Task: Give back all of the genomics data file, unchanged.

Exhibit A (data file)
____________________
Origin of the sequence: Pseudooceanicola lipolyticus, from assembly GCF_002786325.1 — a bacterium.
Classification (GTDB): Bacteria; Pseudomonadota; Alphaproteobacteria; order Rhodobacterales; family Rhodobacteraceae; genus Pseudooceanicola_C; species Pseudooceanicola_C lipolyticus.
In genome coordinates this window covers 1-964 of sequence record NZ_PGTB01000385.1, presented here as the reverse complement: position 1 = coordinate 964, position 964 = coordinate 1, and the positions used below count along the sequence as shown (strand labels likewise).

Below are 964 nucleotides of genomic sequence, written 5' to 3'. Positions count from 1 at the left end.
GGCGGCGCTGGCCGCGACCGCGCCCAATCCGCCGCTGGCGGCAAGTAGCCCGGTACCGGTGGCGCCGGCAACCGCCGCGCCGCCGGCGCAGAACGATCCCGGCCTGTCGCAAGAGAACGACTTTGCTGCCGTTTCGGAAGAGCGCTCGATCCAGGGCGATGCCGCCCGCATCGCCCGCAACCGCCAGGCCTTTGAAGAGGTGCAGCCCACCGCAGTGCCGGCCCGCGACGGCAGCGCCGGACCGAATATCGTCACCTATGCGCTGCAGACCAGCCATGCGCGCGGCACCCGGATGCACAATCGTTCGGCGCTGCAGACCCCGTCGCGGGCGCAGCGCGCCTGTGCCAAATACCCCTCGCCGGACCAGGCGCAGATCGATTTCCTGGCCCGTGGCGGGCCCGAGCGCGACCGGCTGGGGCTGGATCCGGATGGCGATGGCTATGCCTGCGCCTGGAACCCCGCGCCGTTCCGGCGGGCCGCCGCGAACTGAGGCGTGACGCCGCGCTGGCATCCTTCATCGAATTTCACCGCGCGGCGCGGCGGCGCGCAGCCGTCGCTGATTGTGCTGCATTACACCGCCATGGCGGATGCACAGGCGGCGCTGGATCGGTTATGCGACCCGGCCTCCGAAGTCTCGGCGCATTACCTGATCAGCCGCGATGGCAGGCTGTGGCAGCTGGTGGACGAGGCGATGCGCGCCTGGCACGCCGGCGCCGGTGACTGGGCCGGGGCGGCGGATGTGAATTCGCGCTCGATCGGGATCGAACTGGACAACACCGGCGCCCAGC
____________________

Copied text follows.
Origin of the sequence: Pseudooceanicola lipolyticus, from assembly GCF_002786325.1 — a bacterium.
Classification (GTDB): Bacteria; Pseudomonadota; Alphaproteobacteria; order Rhodobacterales; family Rhodobacteraceae; genus Pseudooceanicola_C; species Pseudooceanicola_C lipolyticus.
In genome coordinates this window covers 1-964 of sequence record NZ_PGTB01000385.1, presented here as the reverse complement: position 1 = coordinate 964, position 964 = coordinate 1, and the positions used below count along the sequence as shown (strand labels likewise).

Below are 964 nucleotides of genomic sequence, written 5' to 3'. Positions count from 1 at the left end.
GGCGGCGCTGGCCGCGACCGCGCCCAATCCGCCGCTGGCGGCAAGTAGCCCGGTACCGGTGGCGCCGGCAACCGCCGCGCCGCCGGCGCAGAACGATCCCGGCCTGTCGCAAGAGAACGACTTTGCTGCCGTTTCGGAAGAGCGCTCGATCCAGGGCGATGCCGCCCGCATCGCCCGCAACCGCCAGGCCTTTGAAGAGGTGCAGCCCACCGCAGTGCCGGCCCGCGACGGCAGCGCCGGACCGAATATCGTCACCTATGCGCTGCAGACCAGCCATGCGCGCGGCACCCGGATGCACAATCGTTCGGCGCTGCAGACCCCGTCGCGGGCGCAGCGCGCCTGTGCCAAATACCCCTCGCCGGACCAGGCGCAGATCGATTTCCTGGCCCGTGGCGGGCCCGAGCGCGACCGGCTGGGGCTGGATCCGGATGGCGATGGCTATGCCTGCGCCTGGAACCCCGCGCCGTTCCGGCGGGCCGCCGCGAACTGAGGCGTGACGCCGCGCTGGCATCCTTCATCGAATTTCACCGCGCGGCGCGGCGGCGCGCAGCCGTCGCTGATTGTGCTGCATTACACCGCCATGGCGGATGCACAGGCGGCGCTGGATCGGTTATGCGACCCGGCCTCCGAAGTCTCGGCGCATTACCTGATCAGCCGCGATGGCAGGCTGTGGCAGCTGGTGGACGAGGCGATGCGCGCCTGGCACGCCGGCGCCGGTGACTGGGCCGGGGCGGCGGATGTGAATTCGCGCTCGATCGGGATCGAACTGGACAACACCGGCGCCCAGC